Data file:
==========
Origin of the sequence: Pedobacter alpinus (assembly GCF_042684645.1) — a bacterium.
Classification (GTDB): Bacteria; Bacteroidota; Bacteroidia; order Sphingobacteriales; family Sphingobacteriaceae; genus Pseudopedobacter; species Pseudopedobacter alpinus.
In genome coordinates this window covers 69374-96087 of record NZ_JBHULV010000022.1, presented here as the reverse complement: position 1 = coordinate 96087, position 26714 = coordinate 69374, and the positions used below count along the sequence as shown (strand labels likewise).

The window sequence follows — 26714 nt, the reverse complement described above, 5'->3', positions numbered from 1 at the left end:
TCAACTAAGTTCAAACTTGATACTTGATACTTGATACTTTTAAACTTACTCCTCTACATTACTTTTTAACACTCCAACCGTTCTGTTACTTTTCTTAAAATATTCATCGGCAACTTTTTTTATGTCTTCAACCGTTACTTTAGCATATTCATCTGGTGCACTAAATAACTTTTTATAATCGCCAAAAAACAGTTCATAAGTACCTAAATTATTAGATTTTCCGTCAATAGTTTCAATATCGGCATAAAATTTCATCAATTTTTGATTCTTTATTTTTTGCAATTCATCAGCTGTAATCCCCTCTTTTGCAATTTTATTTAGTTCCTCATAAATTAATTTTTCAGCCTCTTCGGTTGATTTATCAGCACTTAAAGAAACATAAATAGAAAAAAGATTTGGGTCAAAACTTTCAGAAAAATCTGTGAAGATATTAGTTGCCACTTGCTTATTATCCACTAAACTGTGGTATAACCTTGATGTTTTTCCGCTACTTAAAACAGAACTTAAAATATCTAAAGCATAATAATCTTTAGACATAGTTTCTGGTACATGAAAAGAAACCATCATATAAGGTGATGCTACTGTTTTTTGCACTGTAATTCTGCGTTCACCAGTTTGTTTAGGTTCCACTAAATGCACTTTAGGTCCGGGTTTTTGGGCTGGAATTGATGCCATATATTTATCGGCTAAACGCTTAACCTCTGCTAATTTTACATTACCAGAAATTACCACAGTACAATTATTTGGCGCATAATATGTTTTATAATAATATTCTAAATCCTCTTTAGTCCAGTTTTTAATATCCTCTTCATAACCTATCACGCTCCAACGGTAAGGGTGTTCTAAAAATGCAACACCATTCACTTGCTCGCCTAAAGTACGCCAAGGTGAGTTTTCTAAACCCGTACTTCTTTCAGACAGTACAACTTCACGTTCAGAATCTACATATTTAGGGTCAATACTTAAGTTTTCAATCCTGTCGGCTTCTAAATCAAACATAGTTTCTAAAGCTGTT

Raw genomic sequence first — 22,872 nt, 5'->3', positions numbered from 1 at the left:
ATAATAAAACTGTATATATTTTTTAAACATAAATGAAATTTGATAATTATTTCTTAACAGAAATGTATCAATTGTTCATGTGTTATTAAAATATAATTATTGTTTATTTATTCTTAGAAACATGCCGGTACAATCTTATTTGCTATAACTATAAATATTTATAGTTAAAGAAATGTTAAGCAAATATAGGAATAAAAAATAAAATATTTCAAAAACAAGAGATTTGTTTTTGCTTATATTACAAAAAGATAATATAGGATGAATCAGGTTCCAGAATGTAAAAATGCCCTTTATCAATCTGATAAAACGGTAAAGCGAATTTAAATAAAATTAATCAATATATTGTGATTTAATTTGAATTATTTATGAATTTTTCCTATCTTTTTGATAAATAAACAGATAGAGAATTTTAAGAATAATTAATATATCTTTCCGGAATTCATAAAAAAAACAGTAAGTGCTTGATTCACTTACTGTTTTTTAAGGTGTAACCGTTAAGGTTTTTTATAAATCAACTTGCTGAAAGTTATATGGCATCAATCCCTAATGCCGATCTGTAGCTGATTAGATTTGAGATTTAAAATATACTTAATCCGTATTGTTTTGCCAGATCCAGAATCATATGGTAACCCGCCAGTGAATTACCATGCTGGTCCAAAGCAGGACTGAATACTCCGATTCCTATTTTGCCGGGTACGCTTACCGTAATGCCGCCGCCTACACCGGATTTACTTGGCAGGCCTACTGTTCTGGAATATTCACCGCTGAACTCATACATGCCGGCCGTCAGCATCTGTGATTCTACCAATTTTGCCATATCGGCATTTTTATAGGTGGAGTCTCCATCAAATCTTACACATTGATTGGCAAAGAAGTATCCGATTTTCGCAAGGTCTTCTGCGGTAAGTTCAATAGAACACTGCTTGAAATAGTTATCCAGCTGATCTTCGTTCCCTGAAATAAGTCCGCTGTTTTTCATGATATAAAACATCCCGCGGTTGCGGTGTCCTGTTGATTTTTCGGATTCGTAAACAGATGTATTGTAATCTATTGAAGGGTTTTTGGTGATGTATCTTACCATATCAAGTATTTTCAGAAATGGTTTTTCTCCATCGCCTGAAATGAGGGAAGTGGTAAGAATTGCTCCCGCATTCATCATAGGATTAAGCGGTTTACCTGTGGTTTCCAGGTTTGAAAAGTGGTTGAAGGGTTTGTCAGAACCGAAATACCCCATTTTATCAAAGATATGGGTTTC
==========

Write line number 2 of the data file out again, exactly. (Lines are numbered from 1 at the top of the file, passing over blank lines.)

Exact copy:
Classification (GTDB): Bacteria; Bacteroidota; Bacteroidia; order Sphingobacteriales; family Sphingobacteriaceae; genus Pseudopedobacter; species Pseudopedobacter alpinus.